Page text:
Rare has had a string of high-profile failures under Microsoft. The Ghoulies game, the Conker game, the Banjo-Kazooie game.. They basically tanked their major IPs under MS' leadership. Then MS turned them into a Kinect studio, and they released stuff like.. Kinect Sport Rivals.. Yeah. And then the employees that were responsible for the Rare we all know and love split from the studio after MS' fairly disastrous leadership, so that name currently means little as far as what the classic 'Rare' company was. Sea of Thieves is definitely a hit, but one good game doesn't quite make up for the years worth of failures that essentially killed the Rare we know and their most beloved franchises.

Again, I'm not saying that MS has never had a successful acquisition of a popular studio -- but if you look at the overall track record of their last two decades of acquisitions, there are far more misses than hits, and that's indisputable.
 
Again, I'm not saying that MS has never had a successful acquisition of a popular studio -- but if you look at the overall track record of their last two decades of acquisitions, there are far more misses than hits, and that's indisputable.
Except it is quite disputable.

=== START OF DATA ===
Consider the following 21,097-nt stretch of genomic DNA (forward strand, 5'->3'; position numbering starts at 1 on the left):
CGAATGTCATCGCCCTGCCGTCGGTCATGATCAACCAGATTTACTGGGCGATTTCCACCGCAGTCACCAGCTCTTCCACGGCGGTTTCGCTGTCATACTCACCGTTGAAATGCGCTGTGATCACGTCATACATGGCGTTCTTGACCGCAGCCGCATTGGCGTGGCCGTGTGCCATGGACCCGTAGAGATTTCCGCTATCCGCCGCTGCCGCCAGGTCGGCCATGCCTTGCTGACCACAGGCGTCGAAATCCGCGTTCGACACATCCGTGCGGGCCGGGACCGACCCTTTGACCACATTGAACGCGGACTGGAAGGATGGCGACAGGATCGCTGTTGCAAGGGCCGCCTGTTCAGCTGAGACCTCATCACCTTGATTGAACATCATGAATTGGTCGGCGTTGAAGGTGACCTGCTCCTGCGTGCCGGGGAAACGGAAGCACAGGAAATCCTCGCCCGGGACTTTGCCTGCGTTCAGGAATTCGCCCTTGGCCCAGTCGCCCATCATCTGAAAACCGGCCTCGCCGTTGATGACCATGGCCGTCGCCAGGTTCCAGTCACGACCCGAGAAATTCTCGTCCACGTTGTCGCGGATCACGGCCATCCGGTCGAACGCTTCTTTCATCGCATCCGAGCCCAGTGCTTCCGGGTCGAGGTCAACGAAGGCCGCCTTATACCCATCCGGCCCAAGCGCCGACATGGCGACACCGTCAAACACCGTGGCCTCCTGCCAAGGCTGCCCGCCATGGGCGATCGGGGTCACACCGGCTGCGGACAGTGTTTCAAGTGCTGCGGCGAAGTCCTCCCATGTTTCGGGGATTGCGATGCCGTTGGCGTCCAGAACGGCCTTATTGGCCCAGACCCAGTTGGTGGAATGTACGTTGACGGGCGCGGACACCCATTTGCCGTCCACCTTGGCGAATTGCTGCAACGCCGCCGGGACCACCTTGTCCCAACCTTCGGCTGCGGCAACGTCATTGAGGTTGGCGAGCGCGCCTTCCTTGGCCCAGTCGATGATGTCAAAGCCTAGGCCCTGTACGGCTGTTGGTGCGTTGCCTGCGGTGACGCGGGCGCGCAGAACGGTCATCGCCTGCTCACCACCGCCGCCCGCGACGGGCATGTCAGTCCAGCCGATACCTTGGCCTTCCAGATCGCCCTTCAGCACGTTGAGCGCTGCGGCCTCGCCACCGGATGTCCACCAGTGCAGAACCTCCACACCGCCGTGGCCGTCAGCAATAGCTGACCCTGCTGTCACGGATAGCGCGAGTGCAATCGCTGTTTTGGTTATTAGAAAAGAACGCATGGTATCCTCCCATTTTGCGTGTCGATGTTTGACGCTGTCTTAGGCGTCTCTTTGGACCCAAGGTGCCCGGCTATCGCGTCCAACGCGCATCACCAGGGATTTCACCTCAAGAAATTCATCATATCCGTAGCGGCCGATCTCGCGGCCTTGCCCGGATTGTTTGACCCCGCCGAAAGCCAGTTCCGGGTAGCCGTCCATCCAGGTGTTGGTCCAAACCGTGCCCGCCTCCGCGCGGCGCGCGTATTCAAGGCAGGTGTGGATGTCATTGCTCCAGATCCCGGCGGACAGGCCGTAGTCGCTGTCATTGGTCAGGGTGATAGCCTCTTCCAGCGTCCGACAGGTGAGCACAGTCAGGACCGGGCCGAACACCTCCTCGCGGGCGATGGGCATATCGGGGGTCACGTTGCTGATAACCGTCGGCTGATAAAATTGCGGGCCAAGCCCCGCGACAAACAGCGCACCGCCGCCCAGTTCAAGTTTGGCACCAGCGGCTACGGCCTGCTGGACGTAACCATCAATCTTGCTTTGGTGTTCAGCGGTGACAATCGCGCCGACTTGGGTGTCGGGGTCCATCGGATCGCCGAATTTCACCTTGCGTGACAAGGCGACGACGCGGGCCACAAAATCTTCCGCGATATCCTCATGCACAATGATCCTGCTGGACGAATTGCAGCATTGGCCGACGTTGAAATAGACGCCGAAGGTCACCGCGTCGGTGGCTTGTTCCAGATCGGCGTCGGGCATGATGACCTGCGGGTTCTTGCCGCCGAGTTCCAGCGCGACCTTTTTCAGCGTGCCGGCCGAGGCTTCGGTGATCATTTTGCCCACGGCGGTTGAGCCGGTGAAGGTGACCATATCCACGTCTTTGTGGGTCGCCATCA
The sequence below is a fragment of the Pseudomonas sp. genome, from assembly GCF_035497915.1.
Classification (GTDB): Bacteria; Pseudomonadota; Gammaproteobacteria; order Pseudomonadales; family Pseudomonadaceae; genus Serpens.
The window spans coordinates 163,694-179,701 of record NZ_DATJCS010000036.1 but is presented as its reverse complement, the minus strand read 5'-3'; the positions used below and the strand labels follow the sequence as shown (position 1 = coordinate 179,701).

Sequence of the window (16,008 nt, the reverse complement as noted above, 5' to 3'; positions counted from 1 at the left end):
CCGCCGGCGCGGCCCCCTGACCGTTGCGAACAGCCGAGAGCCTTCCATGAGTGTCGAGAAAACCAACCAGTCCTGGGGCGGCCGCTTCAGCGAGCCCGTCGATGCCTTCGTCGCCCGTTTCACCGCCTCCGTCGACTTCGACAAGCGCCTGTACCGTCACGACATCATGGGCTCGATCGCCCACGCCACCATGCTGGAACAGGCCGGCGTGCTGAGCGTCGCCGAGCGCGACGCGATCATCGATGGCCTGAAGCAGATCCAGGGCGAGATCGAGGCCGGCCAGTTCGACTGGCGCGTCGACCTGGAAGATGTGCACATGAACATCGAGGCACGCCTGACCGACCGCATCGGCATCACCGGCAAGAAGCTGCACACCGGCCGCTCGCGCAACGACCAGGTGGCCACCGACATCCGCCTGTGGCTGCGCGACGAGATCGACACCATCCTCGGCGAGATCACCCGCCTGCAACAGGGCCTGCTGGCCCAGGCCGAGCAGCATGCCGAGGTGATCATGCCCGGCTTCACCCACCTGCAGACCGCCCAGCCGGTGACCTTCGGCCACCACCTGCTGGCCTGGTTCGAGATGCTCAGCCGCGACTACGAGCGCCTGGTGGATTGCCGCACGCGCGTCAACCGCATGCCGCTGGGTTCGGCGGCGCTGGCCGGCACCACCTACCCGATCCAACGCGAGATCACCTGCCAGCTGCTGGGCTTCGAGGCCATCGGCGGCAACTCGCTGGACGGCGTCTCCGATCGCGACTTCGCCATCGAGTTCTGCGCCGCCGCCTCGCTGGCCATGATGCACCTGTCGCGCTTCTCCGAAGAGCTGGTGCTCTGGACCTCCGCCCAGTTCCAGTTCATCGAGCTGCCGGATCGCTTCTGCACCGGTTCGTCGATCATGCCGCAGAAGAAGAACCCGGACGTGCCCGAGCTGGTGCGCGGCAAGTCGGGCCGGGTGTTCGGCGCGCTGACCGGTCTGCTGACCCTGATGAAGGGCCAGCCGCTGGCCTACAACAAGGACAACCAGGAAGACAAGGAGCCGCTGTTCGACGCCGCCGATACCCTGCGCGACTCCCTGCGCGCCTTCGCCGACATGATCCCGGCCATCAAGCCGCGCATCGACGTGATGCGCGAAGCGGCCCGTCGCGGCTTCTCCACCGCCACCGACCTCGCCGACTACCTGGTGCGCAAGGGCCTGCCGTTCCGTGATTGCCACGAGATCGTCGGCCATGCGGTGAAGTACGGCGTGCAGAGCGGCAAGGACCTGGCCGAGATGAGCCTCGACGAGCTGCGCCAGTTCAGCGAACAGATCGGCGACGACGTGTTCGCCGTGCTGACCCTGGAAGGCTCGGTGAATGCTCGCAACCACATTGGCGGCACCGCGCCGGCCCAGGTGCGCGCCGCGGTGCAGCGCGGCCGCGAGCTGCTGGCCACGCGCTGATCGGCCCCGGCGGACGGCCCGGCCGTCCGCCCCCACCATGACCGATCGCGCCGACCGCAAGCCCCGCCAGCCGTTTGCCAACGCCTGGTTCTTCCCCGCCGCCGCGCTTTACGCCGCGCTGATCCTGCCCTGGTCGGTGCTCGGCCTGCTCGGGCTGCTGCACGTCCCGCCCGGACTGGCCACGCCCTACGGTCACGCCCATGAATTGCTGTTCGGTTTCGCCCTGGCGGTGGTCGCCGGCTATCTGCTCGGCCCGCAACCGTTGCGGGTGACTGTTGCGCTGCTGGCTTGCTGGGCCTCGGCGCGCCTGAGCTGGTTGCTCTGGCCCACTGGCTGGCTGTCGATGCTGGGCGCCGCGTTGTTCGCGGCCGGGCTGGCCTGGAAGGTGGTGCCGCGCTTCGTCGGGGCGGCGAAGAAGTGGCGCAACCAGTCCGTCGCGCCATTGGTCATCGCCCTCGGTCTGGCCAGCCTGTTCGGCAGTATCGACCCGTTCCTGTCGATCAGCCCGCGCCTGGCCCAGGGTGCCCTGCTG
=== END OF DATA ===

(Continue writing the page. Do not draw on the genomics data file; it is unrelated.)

Here's the list of current and former subsidiaries.

Everything to do with Kinect was either closed or reassigned, which makes sense since it's a defunct tech platform that they put a lot of money in, pushed hard, and then finally (and thankfully) abandoned. Rare was a part of that ultimately, and I agree they misused Rare for a long time, but they seem to be correcting that. Sea of Thieves isn't my thing, but it's doing well.

Outside of that thought, look at the big names of acquired studios: Double Fine, Mojang, Ninja Theory, Obsidian, ZeniMax, Bungie, Ensemble, and Lionhead Studios. I never considered Twisted Pixel a major player since they only made XBLA type of games, not triple A stuff.

Mojang is doing phenomenal for them. More recent acquisitions like Double Fine, Obsidian, ZeniMax, and Ninja Theory we'll need to wait and see, but there's certainly potential and promise there.

Bungie, as discussed, went independent again because they wanted to do something other than Halo. Under Microsoft, that's all they did and their Halo games were fantastic. Destiny was never with or under Microsoft. Bungie declined after leaving Microsoft, not with them.

Ensemble Studios had several years of excellent games and success under Microsoft. I'm not sure why they were closed though.

Lionhead, as discussed, had problems and were bailed out by Microsoft. They did one great game under them, and then struggled and continued to have internal issues, the roots of which seem to predate Microsoft.